Stoneman Douglas High School shooting

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Stoneman Douglas High School shooting
Part of school shootings in the United States
MarjoryStonemanDouglasHS 22Jun2008 (cropped).jpg
The Pine Island Road entrance to Stoneman Douglas High School in 2008

Stoneman Douglas High School is located in Florida

Stoneman Douglas High School
Stoneman Douglas High School
Stoneman Douglas High School (Florida)
Location Marjory Stoneman Douglas High School
5901 Pine Island Road
Parkland, Florida, U.S.
Coordinates 26.3053°N 80.2683°WCoordinates26.3053°N 80.2683°W(shooting)
26.2897°N 80.2871°W(arrest)[note 1]
Date February 14, 2018
2:21 p.m. – 2:27 p.m. (EST, UTC−5)
Attack type
School shootingmass shooting
Weapons AR-15 style semi-automatic rifle(Smith & Wesson M&P15)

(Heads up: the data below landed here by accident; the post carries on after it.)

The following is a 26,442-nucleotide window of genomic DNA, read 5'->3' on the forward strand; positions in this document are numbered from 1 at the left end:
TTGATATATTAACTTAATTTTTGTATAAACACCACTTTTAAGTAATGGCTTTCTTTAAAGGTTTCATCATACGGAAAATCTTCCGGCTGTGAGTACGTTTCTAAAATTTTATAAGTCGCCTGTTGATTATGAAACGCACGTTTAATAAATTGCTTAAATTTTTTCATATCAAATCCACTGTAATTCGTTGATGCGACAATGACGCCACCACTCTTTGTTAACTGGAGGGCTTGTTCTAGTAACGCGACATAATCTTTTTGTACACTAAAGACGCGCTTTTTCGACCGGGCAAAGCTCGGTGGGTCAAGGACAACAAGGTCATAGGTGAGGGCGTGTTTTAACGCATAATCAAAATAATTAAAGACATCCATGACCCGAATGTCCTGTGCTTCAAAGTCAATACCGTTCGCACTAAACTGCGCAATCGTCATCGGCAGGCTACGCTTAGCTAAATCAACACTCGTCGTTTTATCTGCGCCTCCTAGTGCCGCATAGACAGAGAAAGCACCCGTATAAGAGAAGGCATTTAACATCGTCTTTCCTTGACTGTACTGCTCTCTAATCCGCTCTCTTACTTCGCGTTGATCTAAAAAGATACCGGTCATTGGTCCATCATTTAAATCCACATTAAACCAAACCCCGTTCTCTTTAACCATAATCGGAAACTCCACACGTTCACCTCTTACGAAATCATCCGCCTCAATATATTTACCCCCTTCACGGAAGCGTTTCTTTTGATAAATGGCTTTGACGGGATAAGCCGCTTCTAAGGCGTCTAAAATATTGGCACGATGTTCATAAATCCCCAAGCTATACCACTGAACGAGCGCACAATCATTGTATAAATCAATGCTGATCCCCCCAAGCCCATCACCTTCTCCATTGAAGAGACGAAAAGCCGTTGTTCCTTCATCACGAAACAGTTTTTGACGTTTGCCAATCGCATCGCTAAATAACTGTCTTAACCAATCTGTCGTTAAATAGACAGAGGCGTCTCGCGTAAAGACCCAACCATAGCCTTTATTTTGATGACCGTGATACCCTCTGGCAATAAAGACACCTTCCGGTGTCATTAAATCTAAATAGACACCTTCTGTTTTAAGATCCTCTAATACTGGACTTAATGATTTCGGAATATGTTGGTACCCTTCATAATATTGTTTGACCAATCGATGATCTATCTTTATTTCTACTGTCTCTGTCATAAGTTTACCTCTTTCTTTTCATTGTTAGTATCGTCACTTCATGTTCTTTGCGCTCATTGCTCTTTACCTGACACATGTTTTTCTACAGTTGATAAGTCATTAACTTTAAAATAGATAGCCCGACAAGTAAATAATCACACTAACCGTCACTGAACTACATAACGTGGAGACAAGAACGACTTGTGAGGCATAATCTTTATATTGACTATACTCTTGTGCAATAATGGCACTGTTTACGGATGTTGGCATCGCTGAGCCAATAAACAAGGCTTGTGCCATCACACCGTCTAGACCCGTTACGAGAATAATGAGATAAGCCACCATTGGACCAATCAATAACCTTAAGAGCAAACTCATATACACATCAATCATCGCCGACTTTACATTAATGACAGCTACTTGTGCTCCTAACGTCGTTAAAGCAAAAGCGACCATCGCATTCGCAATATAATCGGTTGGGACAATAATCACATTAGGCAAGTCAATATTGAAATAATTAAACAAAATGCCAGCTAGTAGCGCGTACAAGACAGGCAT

Deaths 17
Non-fatal injuries
14
Suspected perpetrator
Nikolas Jacob Cruz
Charges 17 counts of capital murder

On the afternoon of February 14, 2018, a mass shooting occurred at Marjory Stoneman Douglas High School in Parkland, Florida, in the Miami metropolitan area. Seventeen people were killed and fourteen more were taken to hospitals, making it one of the world’s deadliest school massacres.[2][3] The suspected perpetrator, 19-year-old Nikolas Jacob Cruz, was arrested shortly afterward and confessed, according to the Broward County Sheriff’s Office.[4] He was charged with 17 counts of premeditated murder.

In September 2017, the FBI learned that a “nikolas cruz” had posted a YouTube comment, “Im going to be a professional school shooter”, but the agency could not identify the commenter. In January 2018, its hotline received another tip, which alleged that Cruz had made a death threat. Due to an error, the FBI’s Miami field office was not notified of the threat.

Police and prosecutors have not yet established a motive for the rampage and are looking into “a pattern of disciplinary issues and unnerving behavior”.[5]Some of the students who survived the shooting became gun control activists and founded the advocacy group Never Again MSD.